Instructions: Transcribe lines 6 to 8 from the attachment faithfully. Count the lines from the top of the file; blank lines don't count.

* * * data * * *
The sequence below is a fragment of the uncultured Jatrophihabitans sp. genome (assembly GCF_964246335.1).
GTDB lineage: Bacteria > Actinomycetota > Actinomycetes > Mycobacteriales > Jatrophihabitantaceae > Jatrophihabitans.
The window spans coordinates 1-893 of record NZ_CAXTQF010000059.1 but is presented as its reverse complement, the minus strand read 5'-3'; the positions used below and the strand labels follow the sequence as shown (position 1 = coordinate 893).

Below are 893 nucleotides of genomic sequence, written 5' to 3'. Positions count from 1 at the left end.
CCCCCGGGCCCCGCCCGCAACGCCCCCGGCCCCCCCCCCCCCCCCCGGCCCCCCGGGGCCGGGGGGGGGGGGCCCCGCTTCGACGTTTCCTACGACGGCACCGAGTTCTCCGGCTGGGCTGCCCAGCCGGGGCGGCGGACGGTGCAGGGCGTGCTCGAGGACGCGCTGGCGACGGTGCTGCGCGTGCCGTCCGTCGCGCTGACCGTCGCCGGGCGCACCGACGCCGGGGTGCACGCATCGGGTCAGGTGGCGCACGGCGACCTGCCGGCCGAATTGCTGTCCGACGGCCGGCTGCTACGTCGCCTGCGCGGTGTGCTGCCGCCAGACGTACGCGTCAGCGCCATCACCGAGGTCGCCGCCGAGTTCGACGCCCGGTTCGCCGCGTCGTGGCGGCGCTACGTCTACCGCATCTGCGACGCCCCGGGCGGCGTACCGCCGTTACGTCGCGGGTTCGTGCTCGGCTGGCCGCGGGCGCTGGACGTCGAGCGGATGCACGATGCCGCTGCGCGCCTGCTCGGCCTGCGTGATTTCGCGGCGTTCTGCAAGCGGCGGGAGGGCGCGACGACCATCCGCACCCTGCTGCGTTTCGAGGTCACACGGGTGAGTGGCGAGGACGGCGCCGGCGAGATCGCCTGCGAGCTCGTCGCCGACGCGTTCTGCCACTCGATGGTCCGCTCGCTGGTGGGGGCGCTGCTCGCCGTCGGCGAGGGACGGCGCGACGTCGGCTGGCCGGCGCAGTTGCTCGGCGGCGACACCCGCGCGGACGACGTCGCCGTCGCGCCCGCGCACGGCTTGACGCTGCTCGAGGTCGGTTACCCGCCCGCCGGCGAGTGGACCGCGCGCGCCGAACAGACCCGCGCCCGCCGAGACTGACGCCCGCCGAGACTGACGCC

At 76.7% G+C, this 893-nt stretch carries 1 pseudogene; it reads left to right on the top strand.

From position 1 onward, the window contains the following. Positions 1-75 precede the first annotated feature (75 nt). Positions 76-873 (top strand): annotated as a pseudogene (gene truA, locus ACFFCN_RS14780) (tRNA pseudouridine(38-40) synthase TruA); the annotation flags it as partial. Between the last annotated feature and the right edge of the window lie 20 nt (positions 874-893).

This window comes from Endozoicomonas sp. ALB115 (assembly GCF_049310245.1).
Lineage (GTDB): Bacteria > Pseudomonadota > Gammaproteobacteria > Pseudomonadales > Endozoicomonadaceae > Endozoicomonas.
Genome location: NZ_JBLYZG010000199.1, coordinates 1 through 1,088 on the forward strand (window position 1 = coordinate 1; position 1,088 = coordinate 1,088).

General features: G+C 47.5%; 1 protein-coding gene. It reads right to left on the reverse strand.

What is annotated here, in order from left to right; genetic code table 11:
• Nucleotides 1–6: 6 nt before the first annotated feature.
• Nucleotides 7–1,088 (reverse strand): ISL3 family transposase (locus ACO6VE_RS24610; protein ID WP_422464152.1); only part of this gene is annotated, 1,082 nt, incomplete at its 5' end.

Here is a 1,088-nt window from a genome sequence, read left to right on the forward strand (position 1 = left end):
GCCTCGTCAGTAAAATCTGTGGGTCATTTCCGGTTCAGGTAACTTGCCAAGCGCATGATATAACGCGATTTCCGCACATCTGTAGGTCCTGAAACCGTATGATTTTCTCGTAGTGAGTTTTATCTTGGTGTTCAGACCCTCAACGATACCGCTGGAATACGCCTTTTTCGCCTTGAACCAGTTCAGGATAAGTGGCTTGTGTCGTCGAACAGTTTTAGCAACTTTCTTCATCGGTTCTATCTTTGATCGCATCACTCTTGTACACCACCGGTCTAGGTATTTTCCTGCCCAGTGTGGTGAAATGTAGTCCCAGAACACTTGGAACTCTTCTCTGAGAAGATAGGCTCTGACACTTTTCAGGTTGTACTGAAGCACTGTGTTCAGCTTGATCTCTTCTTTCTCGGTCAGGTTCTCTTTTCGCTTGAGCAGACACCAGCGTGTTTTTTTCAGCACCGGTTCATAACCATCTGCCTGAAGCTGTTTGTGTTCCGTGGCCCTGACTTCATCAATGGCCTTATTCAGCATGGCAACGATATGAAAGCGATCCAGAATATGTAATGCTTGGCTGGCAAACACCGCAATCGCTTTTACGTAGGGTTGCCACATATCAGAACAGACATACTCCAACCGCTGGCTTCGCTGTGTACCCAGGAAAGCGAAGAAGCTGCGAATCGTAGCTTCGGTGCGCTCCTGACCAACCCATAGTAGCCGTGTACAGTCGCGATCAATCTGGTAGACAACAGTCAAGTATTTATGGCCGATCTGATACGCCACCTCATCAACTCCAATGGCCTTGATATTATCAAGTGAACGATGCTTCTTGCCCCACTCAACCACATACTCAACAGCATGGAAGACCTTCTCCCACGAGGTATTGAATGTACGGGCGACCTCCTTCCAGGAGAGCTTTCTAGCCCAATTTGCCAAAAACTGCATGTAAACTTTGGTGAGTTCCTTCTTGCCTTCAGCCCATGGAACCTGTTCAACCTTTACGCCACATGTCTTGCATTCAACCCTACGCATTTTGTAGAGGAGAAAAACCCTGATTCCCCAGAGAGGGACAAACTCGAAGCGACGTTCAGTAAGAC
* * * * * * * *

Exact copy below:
At 76.7% G+C, this 893-nt stretch carries 1 pseudogene; it reads left to right on the top strand.

From position 1 onward, the window contains the following. Positions 1-75 precede the first annotated feature (75 nt). Positions 76-873 (top strand): annotated as a pseudogene (gene truA, locus ACFFCN_RS14780) (tRNA pseudouridine(38-40) synthase TruA); the annotation flags it as partial. Between the last annotated feature and the right edge of the window lie 20 nt (positions 874-893).

This window comes from Endozoicomonas sp. ALB115 (assembly GCF_049310245.1).